An oxide etch may be used to etch any oxide not protected by the photoresist. The etch may be wet or dry and isotropic or anisotropic. For example, a wet oxide etch may be a hydrofluoric (HF) etch. A dry oxide etch may be fluorine based chemistry such as CHF3 or C2F6. Other etches may be a sputtering ion etch, a chemical plasma etch, an ion-enhanced energetic plasma etch, or an ion-enhanced inhibitor etch. In one embodiment, the etch is selected based on the desired sidewall profile. A post etch may be used to remove or strip photoresist using plasma and/or solvent.
The mechanical/structural layers may be deposited layers of polysilicon. Conformal deposition may coat the underlying topography and provide step coverage. The polysilicon may be doped in-situ, using phosphate (PH3) for N-type or diborane (B2H6) for P-type. Silicon deposition may, for example, be low-pressure chemical vapor deposition (LPCVD (poly)) or plasma enhanced chemical vapor deposition PECVD (amorphous). LPCVD silane pyrolysis may typically be at 550-700° C. Below 600° the film is amorphous.
Deposited layers may be annealed. Typically, if annealed at 900° C. or above, stress relaxation occurs. Light sensitive photoresist may be spun on as described above. A clear field mask may he used to expose photoresist to light using a polysilicon mask. As above, resist in exposed regions dissolves in the developer solution as light breaks down the sensitizer in the resist.
A silicon etch etches away polysilicon not protected by photoresist. The resist protects the defined regions during etch. The silicon etch may he wet or dry. Dry silicon etch may be, for example, fluorine based chemistry such as SF6 or C4F8. A deep reactive etch may be used for high aspect ratios. As above, the etch may be selected based on side wall profile. As also above, the photoresist may be removed by a post etch as described above.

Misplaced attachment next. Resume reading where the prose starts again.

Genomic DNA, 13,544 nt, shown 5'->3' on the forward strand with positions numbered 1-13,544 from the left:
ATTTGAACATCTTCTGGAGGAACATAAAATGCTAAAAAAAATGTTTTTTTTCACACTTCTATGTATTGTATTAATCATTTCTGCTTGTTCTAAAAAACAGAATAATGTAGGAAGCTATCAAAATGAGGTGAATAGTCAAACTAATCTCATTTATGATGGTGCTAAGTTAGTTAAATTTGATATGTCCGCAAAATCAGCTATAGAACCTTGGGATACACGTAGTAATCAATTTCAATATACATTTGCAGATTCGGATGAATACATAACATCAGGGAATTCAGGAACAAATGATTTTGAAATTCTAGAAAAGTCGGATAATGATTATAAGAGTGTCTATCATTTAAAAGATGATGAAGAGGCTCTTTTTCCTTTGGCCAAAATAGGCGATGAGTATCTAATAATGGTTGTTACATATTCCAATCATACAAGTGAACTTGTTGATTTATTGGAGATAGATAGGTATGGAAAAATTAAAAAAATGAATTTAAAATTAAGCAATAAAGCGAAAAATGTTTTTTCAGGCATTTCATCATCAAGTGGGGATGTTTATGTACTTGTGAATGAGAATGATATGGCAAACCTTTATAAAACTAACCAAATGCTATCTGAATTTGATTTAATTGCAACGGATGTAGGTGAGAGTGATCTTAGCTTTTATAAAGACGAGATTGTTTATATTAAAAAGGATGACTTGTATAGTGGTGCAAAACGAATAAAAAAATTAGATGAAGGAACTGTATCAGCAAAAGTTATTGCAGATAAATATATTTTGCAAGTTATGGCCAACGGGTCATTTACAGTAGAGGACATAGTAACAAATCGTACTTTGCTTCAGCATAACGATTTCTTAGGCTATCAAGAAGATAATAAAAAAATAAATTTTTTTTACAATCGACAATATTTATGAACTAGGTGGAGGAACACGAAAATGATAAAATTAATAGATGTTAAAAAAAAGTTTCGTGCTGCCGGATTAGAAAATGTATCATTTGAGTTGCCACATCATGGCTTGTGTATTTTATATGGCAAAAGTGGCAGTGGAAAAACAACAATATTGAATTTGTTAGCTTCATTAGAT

This process of deposition and etching sacrificial and structural layers may be repeated any number of suitable times. Sacrificial oxide may, in one embodiment, be etched away to release moveable structures and complete processing. A wet HF based chemistry etch may be used for release. Release is further described below in connection with
In one SUMMiT V™ embodiment of the micro blender 200, the shaft 206 and tool 210 are fabricated using the P3 mechanical/structural layer, the hearing components and the upper and lower wedges 276 are fabricated using the P1/P2 mechanical/structural layer and the P4 mechanical structural layer, and the cranking columns 278 are fabricated using the P1, P2, P3, and P4 mechanical/structural layers. In other embodiments, the shaft 206 and tool 210 may be fabricated using the P2 mechanical/structural layer, the bearing components 250 and the upper and lower wedges 276 may be fabricated using the P1 mechanical/structural layer and the P3 mechanical/structural layer, and the cranking columns 278 may be fabricated using the P1, P2, and P3 mechanical/structural layers. The structural layers may, in one embodiment, be separated, by about two (2) microns. In still other embodiments, the shaft 206, tool 210, and other components of the micro blender 200 may be fabricated using nitride layers and/or other materials used in the semiconductor industry in addition to polycrystalline silicon layers.
Other suitable processes can be used to fabricate the micro blender 200 or various parts of the micro blender 200. For example, the Sandia National Laboratories' SwIFT™ process may also be used. The SwIFT™ process uses nitride layers in addition to the SUMMiT V™ fabrication process. The SUMMiT V™, SwIFT™, various LIGA processes and other processes can be used to fabricate any embodiment of the micro machine 2 or various parts of the micro machine 2.
The micro transport machine may not be tethered, may be free ranging, may be steerable to any area on or off the substrate and/or may move in 3D to different levels of the substrate as well as off the substrate. In the illustrated embodiment, the micro transport machine is a micro vehicle 300. Micro vehicle 300 may be used for transporting materials on a chip, performing general robotic functions at micro levels, and other suitable applications.
The body axle 312 extends from front to back on both sides of the micro-vehicle 300. As shown in
In a particular embodiment, micro-vehicle 300 may have wheel diameters in the range of 8-15 microns and up, wheels the size of red blood cells, widths in the range of 20-30 microns and up, and lengths in the range of 40-75 microns and up. These micro-size vehicles may be used to perform robotic multitasking functions on-chip and to be driven/powered by electrostatic, electromagnetic, electrokinetic systems/fields, or by any other means. As shown in